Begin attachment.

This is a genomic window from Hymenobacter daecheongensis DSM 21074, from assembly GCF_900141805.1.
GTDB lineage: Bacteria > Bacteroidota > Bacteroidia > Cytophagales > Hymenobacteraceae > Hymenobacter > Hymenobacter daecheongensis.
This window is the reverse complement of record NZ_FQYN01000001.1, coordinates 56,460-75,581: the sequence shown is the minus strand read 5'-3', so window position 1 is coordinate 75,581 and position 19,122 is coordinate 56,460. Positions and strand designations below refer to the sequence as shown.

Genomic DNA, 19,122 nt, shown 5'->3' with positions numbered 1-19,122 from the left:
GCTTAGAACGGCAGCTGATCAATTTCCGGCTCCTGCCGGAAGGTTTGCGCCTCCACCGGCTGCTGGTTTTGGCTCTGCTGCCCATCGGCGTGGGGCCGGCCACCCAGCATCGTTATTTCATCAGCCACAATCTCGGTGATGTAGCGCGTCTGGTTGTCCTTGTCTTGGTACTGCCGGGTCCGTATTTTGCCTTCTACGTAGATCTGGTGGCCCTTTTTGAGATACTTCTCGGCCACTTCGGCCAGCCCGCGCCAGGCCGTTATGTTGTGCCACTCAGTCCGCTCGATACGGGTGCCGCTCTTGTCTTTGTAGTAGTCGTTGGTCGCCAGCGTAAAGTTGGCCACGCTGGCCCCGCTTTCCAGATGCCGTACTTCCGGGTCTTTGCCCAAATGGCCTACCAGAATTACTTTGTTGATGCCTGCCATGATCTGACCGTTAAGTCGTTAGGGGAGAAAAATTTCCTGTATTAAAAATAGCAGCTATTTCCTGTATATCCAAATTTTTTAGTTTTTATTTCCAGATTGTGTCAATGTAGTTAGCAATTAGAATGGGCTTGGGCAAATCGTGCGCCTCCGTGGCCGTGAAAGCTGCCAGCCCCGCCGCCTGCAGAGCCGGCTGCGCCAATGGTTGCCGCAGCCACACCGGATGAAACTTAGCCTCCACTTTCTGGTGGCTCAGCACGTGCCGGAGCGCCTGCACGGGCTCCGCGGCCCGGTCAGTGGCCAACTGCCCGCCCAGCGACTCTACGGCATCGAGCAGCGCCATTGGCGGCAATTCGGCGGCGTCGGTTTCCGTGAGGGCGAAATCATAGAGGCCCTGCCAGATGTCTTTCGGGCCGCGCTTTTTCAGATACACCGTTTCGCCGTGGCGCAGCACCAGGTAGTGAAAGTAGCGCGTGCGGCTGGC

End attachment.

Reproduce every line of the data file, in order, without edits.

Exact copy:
This is a genomic window from Hymenobacter daecheongensis DSM 21074, from assembly GCF_900141805.1.
GTDB lineage: Bacteria > Bacteroidota > Bacteroidia > Cytophagales > Hymenobacteraceae > Hymenobacter > Hymenobacter daecheongensis.
This window is the reverse complement of record NZ_FQYN01000001.1, coordinates 56,460-75,581: the sequence shown is the minus strand read 5'-3', so window position 1 is coordinate 75,581 and position 19,122 is coordinate 56,460. Positions and strand designations below refer to the sequence as shown.

Genomic DNA, 19,122 nt, shown 5'->3' with positions numbered 1-19,122 from the left:
GCTTAGAACGGCAGCTGATCAATTTCCGGCTCCTGCCGGAAGGTTTGCGCCTCCACCGGCTGCTGGTTTTGGCTCTGCTGCCCATCGGCGTGGGGCCGGCCACCCAGCATCGTTATTTCATCAGCCACAATCTCGGTGATGTAGCGCGTCTGGTTGTCCTTGTCTTGGTACTGCCGGGTCCGTATTTTGCCTTCTACGTAGATCTGGTGGCCCTTTTTGAGATACTTCTCGGCCACTTCGGCCAGCCCGCGCCAGGCCGTTATGTTGTGCCACTCAGTCCGCTCGATACGGGTGCCGCTCTTGTCTTTGTAGTAGTCGTTGGTCGCCAGCGTAAAGTTGGCCACGCTGGCCCCGCTTTCCAGATGCCGTACTTCCGGGTCTTTGCCCAAATGGCCTACCAGAATTACTTTGTTGATGCCTGCCATGATCTGACCGTTAAGTCGTTAGGGGAGAAAAATTTCCTGTATTAAAAATAGCAGCTATTTCCTGTATATCCAAATTTTTTAGTTTTTATTTCCAGATTGTGTCAATGTAGTTAGCAATTAGAATGGGCTTGGGCAAATCGTGCGCCTCCGTGGCCGTGAAAGCTGCCAGCCCCGCCGCCTGCAGAGCCGGCTGCGCCAATGGTTGCCGCAGCCACACCGGATGAAACTTAGCCTCCACTTTCTGGTGGCTCAGCACGTGCCGGAGCGCCTGCACGGGCTCCGCGGCCCGGTCAGTGGCCAACTGCCCGCCCAGCGACTCTACGGCATCGAGCAGCGCCATTGGCGGCAATTCGGCGGCGTCGGTTTCCGTGAGGGCGAAATCATAGAGGCCCTGCCAGATGTCTTTCGGGCCGCGCTTTTTCAGATACACCGTTTCGCCGTGGCGCAGCACCAGGTAGTGAAAGTAGCGCGTGCGGCTGGC